2. Guidance documents may still be used to demonstrate professional and industry standards as well as DOJ practices, duties or customs. The Justice Manual offers the example of a physician writing opioid prescriptions in excess of the Centers for Disease Control Guideline for Prescribing Opioids for Chronic Pain. The DOJ may use that fact as evidence that the prescriptions did not have any “legitimate medical purpose” or were outside the usual course of conduct in violation of the Controlled Substances Act.
  3. The DOJ may “use a guidance document reflecting scientific or technical processes that are generally accepted in a particular field to support a claim that a certain action is, or that a factual or expert witness is rendering an opinion that is, consistent or inconsistent with those processes.”
  4. DOJ lawyers may reference guidance documents where a party’s compliance or noncompliance with the guidance is itself relevant to the claims at issue. For example, if an entity falsely certifies that it complied with certain guidance documents, and that certification is material to the government’s payment decision, or if a government contractor’s contract explicitly requires compliance with certain guidance documents, those documents may be referenced because the “deceit of the false certification” or breach of contract is probative of the claims at issue, not the binding or nonbinding nature of the guidance document.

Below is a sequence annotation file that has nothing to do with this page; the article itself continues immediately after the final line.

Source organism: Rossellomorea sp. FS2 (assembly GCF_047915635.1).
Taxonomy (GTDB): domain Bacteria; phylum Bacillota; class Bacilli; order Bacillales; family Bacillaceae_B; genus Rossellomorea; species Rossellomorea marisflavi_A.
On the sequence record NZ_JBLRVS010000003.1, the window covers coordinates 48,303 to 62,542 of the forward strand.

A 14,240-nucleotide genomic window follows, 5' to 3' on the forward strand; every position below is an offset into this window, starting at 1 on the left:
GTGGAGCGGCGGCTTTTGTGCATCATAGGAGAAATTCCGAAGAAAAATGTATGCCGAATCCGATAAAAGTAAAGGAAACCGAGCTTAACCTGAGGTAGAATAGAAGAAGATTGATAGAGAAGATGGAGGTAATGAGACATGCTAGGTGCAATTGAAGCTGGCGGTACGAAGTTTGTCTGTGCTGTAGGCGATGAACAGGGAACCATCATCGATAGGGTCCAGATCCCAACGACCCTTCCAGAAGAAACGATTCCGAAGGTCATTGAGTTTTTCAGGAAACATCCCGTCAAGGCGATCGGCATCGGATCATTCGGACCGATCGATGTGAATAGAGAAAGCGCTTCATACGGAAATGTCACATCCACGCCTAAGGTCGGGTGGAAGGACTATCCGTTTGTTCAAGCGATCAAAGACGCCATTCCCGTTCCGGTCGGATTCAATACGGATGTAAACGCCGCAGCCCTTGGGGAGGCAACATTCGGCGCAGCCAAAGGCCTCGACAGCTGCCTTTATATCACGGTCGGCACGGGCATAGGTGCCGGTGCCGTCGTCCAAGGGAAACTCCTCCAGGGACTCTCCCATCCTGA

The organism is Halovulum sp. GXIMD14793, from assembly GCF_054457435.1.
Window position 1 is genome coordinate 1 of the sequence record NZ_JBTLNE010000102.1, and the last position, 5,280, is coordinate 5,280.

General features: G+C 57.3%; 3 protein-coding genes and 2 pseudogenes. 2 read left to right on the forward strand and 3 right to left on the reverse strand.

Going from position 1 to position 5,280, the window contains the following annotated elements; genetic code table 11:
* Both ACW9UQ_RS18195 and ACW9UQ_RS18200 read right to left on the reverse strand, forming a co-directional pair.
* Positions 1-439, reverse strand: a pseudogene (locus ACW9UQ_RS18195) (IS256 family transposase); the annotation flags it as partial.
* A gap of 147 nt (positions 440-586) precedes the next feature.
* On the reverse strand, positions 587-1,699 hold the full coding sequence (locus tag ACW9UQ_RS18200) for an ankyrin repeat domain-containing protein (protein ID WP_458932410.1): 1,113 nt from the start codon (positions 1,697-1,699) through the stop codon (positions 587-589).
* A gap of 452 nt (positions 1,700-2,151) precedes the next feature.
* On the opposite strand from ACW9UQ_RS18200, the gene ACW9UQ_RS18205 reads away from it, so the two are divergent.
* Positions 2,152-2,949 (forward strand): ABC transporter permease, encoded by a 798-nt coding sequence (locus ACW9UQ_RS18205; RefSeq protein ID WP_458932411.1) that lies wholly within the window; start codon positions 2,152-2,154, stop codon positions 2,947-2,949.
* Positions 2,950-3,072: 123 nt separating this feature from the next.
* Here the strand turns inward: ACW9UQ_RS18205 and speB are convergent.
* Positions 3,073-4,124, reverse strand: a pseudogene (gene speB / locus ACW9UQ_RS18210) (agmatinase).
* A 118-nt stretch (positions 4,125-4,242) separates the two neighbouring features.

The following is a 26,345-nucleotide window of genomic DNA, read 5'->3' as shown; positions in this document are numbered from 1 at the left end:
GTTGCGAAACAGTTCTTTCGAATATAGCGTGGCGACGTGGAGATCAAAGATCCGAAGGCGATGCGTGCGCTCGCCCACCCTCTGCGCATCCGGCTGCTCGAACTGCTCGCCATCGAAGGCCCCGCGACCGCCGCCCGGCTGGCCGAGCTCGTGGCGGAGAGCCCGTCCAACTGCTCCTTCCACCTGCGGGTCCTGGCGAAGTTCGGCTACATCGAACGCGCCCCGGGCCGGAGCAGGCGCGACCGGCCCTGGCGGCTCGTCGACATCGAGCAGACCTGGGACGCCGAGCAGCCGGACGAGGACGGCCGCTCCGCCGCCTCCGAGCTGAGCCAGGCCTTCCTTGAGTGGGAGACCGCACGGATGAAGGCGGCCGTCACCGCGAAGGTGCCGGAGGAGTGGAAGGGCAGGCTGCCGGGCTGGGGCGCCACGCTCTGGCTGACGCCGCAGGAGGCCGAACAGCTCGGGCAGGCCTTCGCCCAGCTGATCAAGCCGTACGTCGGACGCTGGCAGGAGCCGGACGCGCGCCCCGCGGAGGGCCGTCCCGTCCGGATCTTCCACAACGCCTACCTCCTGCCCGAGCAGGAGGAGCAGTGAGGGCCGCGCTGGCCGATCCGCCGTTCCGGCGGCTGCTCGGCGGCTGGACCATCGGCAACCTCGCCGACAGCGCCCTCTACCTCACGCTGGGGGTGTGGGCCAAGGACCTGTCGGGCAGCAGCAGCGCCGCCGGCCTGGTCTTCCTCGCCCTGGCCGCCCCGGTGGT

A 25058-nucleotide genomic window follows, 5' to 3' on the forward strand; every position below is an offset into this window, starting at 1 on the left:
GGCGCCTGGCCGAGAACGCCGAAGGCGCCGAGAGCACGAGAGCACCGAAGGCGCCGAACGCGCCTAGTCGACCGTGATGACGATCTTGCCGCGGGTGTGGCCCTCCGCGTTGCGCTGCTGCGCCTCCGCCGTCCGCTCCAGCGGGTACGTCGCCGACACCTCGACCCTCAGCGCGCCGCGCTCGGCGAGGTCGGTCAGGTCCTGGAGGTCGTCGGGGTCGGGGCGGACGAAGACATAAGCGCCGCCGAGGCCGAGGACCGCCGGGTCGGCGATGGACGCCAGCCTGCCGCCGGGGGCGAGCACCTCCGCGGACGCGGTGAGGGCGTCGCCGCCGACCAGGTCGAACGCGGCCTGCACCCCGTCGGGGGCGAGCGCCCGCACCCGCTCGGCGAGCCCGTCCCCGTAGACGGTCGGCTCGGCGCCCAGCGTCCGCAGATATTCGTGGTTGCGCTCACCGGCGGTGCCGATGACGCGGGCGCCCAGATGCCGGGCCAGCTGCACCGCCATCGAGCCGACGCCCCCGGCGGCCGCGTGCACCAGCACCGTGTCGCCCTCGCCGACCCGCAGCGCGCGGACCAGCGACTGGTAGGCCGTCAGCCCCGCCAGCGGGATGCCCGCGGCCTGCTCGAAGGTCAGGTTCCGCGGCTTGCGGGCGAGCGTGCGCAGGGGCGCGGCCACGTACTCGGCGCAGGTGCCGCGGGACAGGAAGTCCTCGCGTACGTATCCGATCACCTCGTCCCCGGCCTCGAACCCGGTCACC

5. Guidance documents may be used to provide relevant legal or factual contexts, such as in a legal brief or other court filing. For example, the DOJ may cite a manual to explain how an agency processes payments.

For attorneys with experience representing parties charged with violations of federal regulations or statutes, such as the FCA, the addition of Title 1-20.000 to the Justice Manual is a welcome one. It helps clarify that the constitutionally promulgated regulations and statutes are the requirements to which individuals and entities must adhere.

However, the practical effect of this update remains to be seen. Rarely does litigation involve only the alleged violation of guidance documents or advisory opinions, and most litigation likely could be modified to allege violations of statutes or regulations but still utilize guidance documents in an acceptable way as identified by Title 1-20.000 et seq.  Moreover, qui tam relators may argue that the Justice Manual does not apply to them in non-intervened cases and continue to attempt to use guidance documents to establish FCA violations.

Nonetheless, clarification that the DOJ cannot base FCA lawsuits on violations of guidance documents is a welcome confirmation of the recent DOJ trend of recognizing certain limits on enforcement, and practitioners should keep this section of the DOJ Manual in mind when defending against such actions.

The full text of Title 1-20.000 et seq. can be found here.

For additional insight on the Sessions and Brand Memos, read Bass, Berry & Sims attorney Taylor Chenery’s article for Nashville Medical News here.

To stay apprised of future developments in government enforcement efforts, subscribe to this blog or contact a member of the Bass, Berry & Sims Healthcare Fraud Task Force.